Jodie’s story is much more interesting.

She fell into the fashion industry by accident after a successful start in IT left her bored.

“The money was good and I travelled the world but I found it dry and boring so I quit after four years,” she said.

“I dabbled in a few things before I finally settled on fashion as the one thing I wanted to do.”

And that’s when fate intervened.

“I’d sold my car when I quit my job and one day I got a letter in my mail box from Leona Edmiston. She wanted to rent my car space!” Jodie said.

“If I hadn’t quit, I wouldn’t have had a car space and I might not have recognised her name on the letter. I’d probably have tossed it in the bin.”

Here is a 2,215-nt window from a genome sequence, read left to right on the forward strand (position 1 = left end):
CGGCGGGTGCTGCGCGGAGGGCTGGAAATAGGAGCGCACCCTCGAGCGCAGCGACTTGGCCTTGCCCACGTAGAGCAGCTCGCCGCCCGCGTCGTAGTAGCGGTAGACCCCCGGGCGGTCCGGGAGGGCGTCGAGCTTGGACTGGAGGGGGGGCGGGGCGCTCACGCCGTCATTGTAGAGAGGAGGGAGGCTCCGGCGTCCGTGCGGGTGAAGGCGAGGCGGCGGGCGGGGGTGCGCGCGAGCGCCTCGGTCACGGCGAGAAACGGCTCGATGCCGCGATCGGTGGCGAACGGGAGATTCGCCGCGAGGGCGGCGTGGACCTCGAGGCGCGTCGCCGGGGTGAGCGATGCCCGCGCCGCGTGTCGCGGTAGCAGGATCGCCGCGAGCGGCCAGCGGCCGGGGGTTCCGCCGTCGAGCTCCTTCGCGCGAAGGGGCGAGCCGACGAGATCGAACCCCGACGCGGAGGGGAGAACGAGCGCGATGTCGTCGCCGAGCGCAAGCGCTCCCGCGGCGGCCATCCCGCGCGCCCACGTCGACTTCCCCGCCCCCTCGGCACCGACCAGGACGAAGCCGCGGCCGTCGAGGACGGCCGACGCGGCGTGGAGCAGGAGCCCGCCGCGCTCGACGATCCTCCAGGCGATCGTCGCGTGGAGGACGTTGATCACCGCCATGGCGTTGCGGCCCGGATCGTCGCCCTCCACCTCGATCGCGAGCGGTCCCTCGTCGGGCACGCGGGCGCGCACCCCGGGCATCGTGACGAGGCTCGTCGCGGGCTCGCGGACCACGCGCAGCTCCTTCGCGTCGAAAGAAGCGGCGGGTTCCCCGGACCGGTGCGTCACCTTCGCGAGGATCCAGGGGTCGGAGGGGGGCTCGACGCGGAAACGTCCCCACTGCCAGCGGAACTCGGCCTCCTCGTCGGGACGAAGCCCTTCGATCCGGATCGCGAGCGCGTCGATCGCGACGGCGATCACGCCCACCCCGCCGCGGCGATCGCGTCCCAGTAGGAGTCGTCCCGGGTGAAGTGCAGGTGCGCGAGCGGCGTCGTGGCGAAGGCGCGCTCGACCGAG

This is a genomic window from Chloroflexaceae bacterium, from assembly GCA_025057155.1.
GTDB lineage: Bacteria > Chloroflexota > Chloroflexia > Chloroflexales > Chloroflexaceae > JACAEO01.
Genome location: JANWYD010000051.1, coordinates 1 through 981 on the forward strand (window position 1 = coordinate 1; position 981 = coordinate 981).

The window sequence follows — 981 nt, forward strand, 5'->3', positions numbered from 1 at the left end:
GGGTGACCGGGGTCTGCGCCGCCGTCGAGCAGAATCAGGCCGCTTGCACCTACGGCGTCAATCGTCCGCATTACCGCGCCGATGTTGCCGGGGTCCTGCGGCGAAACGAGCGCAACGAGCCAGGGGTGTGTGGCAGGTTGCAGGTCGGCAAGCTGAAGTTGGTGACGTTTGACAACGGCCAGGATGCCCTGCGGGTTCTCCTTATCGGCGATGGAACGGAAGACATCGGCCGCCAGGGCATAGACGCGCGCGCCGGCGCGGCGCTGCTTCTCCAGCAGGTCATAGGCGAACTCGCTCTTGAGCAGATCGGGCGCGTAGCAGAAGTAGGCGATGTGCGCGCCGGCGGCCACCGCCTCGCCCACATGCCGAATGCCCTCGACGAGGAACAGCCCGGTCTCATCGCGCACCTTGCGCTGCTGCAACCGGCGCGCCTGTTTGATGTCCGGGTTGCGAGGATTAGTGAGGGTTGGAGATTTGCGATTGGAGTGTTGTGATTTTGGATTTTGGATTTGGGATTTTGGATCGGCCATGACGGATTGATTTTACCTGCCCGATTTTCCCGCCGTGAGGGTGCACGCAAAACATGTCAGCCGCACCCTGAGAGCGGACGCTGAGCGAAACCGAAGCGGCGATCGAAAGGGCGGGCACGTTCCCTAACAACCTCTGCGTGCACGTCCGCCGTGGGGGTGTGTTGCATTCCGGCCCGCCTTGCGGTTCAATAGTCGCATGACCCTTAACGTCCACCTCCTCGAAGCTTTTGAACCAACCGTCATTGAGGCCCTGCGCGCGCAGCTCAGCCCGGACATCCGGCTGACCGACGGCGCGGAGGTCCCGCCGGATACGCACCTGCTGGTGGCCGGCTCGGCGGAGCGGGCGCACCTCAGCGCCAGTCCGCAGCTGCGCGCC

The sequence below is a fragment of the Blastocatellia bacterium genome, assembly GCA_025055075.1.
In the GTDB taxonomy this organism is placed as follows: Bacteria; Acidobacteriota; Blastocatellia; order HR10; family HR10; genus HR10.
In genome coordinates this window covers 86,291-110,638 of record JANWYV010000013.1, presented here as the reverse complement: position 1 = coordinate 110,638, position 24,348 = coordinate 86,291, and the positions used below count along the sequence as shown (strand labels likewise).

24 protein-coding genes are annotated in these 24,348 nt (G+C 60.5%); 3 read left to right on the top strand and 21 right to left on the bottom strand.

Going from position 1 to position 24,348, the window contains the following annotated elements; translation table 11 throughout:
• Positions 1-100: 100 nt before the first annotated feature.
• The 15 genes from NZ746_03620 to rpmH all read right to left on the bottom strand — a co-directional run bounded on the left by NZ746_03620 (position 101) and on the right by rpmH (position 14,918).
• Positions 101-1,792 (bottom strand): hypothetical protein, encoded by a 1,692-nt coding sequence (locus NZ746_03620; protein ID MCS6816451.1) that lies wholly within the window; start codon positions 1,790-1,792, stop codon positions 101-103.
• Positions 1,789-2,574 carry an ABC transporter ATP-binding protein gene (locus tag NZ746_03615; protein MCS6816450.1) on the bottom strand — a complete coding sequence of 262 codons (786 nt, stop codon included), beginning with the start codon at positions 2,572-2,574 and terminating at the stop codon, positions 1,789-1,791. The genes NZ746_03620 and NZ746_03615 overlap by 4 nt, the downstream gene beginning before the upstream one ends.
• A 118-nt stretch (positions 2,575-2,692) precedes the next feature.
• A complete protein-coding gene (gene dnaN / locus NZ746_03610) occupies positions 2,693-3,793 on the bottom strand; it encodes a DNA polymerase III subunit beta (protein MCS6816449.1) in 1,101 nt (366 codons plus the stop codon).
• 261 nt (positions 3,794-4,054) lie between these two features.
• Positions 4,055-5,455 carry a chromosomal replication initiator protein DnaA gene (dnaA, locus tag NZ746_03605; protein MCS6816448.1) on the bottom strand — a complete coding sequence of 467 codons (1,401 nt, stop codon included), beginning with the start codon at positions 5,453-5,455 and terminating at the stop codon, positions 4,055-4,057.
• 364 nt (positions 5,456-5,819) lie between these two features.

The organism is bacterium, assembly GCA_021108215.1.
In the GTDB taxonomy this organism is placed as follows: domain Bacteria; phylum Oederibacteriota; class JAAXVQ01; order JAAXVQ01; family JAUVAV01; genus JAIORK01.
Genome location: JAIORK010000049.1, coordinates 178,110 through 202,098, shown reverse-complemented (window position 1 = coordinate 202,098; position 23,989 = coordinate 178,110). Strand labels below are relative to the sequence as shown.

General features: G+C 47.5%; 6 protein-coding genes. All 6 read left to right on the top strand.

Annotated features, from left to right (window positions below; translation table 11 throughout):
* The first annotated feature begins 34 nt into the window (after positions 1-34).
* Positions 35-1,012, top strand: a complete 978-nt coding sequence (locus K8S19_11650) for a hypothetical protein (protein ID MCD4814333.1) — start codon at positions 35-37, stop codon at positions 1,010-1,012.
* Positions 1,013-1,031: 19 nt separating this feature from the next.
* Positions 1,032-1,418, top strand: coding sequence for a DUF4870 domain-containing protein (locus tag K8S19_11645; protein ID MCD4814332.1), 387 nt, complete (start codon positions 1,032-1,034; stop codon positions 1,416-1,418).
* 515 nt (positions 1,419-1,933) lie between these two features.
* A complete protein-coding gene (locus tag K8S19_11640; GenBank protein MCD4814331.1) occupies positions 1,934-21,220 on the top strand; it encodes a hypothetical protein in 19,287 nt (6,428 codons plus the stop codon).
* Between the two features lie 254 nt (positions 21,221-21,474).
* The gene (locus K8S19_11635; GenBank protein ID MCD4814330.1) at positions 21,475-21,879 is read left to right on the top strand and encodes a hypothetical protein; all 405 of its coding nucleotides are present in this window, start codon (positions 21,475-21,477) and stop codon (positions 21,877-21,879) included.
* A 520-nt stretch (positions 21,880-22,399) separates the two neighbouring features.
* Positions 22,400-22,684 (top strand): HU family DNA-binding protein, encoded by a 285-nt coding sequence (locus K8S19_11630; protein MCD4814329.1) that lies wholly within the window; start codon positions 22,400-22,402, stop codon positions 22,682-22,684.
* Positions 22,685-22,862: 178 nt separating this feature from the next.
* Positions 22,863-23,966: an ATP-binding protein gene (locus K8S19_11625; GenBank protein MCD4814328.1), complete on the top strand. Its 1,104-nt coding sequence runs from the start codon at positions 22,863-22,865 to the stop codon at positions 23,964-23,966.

Long story short: a meeting over coffee to discuss a car space led to a glorious 9-year career with Edmiston, starting at the bottom as a volunteer and working her way up to General Manager.

But it’s the failures that really draw Jodie’s audience in. She is honest, peeling back the full horror of her small business start-up nightmare.

She and her husband decided to leap into their business with both feet when Jodie had their first child. In the face of blanket opposition from friends and family, the pair quit their jobs, moved to Melbourne and made a start.

“We didn’t even have a business concept when we decided to do it,” she said. “We had no support for the idea and we also had no idea for the business!”

They brainstormed, developed their idea, forged ahead with it, hired a marketing assistant and on July 13, 2012, Occasional Butler went live.